Pandora's Solid Results Could Help Facebook

NEW YORK (TheStreet) -- Investors continue to turn misconceptions into memes when attempting to discuss the interrelated new media and mobile landscapes.

Pandora's ( P) first-quarter 2013 results and conference call should help dispel myths and alleviate concerns over not only Pandora's ability to effectively monetize mobile usage, but Facebook's ( FB) as well. In fact, I expect Pandora to, at least in part, help open the door for Facebook to a considerable number of prospective mobile advertisers.

How Pandora Does Mobile

Pandora Chairman and CEO Joe Kennedy did an excellent job explaining his company's general trajectory, with a focus on mobile.

First, Kennedy discussed two trends the company considers crucial to monetizing its multiple platforms:
  • Advertisers continuing to shift more of their dollars to the (increasingly mobile) platforms where their customers are; and
  • Pandora's continued disruption of the radio industry, particularly its aggressive encroachment on the $17 billion in ad sales radio stations across the country collected last year.
  • Kennedy then detailed four points that provide Pandora with an advantage over radio as well as other types of new media outlets:
    • It is cross-platform, as in its users listen in desktop and various types of mobile environments;
    • It can target advertising to users on the basis of age, gender, geographic location and musical taste;
    • It sells advertising in a medium - radio - where consumers expect to hear it and accept it;
    • And it has what Kennedy called a "virtual real estate" advantage.

    Let's flesh that out, with particular attention focused on mobile.

    On average, Pandora listeners interact with the service seven times per hour across platforms. This means that they actively engage the interface to thumb up, thumb down or skip a song more than one time every 10 minutes. Kennedy noted that Pandora only shows users a visual ad after some type of interaction. Simply put, it does not display a visual ad until it has a captive listener.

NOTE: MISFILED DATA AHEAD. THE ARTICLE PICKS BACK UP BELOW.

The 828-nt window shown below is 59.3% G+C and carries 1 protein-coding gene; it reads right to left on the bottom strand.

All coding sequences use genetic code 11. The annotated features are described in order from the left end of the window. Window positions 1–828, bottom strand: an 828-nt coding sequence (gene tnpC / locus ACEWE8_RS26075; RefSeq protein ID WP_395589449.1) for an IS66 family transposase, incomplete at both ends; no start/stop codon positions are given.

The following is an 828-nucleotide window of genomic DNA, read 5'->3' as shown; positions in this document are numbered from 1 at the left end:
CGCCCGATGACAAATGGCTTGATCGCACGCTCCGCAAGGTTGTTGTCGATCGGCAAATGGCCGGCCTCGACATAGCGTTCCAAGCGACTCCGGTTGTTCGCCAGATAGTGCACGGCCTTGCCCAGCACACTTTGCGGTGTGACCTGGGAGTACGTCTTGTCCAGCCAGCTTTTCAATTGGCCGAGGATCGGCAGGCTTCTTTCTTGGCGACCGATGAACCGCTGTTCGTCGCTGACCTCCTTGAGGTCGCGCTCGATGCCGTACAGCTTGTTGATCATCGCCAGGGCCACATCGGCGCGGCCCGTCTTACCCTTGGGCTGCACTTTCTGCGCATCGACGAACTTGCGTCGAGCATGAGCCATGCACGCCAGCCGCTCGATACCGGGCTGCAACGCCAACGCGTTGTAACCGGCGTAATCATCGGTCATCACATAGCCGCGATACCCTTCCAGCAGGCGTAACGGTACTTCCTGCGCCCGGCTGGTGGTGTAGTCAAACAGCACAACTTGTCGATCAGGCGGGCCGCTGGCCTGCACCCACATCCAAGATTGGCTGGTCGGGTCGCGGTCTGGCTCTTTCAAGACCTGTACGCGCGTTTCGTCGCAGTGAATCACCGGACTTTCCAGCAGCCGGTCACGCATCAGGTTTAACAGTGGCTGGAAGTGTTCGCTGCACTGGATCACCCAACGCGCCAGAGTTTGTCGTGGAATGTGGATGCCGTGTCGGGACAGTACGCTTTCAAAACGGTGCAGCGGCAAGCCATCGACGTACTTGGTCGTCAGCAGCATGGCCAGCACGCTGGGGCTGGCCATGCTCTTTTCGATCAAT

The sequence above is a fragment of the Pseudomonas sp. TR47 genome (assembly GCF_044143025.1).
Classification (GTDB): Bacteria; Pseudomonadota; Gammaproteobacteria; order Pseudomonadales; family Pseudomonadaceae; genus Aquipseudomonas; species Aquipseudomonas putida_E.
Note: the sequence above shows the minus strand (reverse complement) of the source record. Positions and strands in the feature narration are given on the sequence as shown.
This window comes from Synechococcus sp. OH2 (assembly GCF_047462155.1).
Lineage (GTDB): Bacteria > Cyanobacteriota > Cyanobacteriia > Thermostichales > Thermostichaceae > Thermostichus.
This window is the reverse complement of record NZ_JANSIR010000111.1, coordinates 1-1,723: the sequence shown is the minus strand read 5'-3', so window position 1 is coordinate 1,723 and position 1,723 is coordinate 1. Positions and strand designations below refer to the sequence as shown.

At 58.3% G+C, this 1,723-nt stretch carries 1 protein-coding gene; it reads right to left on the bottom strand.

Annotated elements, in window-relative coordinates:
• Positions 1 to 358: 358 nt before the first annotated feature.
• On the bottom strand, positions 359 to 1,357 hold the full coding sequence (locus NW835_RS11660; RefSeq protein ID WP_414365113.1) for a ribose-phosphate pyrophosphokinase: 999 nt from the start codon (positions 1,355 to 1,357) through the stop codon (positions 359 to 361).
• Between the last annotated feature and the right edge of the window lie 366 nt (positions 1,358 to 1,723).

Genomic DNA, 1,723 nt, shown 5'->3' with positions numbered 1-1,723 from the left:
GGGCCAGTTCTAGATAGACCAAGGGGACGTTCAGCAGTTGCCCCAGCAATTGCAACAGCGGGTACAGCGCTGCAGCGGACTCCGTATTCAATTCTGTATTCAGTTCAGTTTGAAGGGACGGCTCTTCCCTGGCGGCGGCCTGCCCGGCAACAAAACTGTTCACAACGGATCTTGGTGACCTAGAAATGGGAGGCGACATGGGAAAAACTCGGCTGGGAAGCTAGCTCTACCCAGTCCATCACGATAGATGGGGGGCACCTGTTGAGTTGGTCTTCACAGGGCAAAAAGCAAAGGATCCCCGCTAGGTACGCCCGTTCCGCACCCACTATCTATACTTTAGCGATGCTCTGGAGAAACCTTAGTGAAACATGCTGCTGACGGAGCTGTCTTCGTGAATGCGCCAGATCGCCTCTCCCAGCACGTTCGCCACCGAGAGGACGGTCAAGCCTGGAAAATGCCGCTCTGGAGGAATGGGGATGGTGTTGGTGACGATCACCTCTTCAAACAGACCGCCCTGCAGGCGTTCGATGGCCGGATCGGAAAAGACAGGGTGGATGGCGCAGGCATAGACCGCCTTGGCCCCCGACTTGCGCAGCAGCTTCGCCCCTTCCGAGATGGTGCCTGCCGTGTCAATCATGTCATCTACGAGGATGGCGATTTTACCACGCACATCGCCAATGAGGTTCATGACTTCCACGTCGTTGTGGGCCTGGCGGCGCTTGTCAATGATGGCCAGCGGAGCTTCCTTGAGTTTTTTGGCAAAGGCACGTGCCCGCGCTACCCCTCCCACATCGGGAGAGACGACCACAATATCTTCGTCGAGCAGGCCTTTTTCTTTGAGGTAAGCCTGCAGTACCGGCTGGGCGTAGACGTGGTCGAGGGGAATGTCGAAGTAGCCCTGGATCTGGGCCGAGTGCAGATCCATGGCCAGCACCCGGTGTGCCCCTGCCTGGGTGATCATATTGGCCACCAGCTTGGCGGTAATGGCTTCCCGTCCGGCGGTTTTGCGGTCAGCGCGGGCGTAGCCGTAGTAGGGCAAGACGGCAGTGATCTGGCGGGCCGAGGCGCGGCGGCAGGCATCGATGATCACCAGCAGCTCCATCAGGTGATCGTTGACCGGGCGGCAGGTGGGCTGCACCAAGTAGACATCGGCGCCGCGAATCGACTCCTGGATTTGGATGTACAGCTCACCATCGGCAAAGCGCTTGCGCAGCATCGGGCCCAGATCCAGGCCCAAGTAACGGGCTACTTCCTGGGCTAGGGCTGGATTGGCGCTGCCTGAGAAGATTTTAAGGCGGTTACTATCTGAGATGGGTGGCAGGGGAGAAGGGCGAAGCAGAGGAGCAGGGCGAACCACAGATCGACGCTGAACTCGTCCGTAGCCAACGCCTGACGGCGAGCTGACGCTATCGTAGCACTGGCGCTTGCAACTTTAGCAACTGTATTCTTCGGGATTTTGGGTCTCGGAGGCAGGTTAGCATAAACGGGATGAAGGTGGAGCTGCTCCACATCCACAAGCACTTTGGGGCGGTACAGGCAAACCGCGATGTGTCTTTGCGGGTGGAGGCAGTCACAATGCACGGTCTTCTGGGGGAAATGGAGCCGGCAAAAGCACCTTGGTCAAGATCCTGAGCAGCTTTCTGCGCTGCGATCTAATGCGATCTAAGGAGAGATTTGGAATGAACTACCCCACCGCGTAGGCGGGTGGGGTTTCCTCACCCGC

And, because Pandora provides "auditory" content, it has an unusually large amount of space to display ads. Kennedy contrasts this with other platforms that rely primarily on visual content. In these situations, space for advertising must compete with space for content. He called this expanded "virtual real estate" the "Pandora advantage." Kennedy stressed that because Pandora only "serves video ads" after a user interacts with the platform, it can guarantee advertisers a focused prospect.

    I often quote author Haruki Murakami after laying something like this out in such methodical fashion: If you can't understand it without an explanation, you can't understand it with an explanation. But, I provided one anyway, because that's my job.

    Why Pandora's Mobile Success Could Help Facebook

    Kennedy could not talk enough about Pandora's progress and ongoing plans to disrupt radio and capture more and more of the industry's $17 billion advertising market. I am not certain that investors fully comprehend the magnitude of what this company is doing and is about to do to radio sales.

    Facebook sells advertising using a pitch similar to the one Kennedy outlined. Specifically, there's no question that any new media destination with an increasing percentage of mobile users is explaining to ad buyers that they need to be where there customers are.


    It's quite similar to what has taken place in television over the last year or two. As viewers started to spend more time consuming programming on mobile devices, such as smartphones and tablets, as well as computers, content providers had no choice but to provide more TV Everywhere options. Resistance to this shift in consumer preference equals corporate suicide. Viewers expect to be able access television programming on multiple platforms, therefore content owners need to make it available across screens.

    Just as content providers could not ignore this phenomenon, advertisers cannot stick with traditional channels if their target customer abandons them. So, simply put, if Pandora and Facebook users are overwhelmingly accessing the platforms via mobile environments, namely on smartphones, advertisers have little choice to make the migration.

    To understand this with or without an explanation requires the ability to vision the future. That means seeing the future, to some extent, before it actually happens. Or, as the great Bruce Springsteen said, We're living in the future and none of this has happened yet.

    If advertisers are hesitant to make the jump to mobile via Facebook, Pandora could help break the ice. It can have it both ways. It can seek any type of advertiser it wants, but it can hyper focus on going after clients who presently spend considerable amounts of money on radio. This simplifies the sales process, as Pandora reps can drill down to the advantages Pandora has over terrestrial radio for advertisers.

    Ever since Facebook announced it would go public, we have seen other new media stocks pop by association. Now, with Facebook's post-IPO stumbles, we see other new media tickers (e.g., Zynga ( ZNGA)) sell off.

    By and large, Pandora has bucked the Facebook trend. After Wednesday's strong earnings report, which included increased guidance for the fiscal year, it might be Pandora, not Facebook, that helps investors better understand the opportunity that exists in mobile. At day's end, both companies are perfectly positioned to become leaders in the space.

    At the time of publication, the author was long FB and P.

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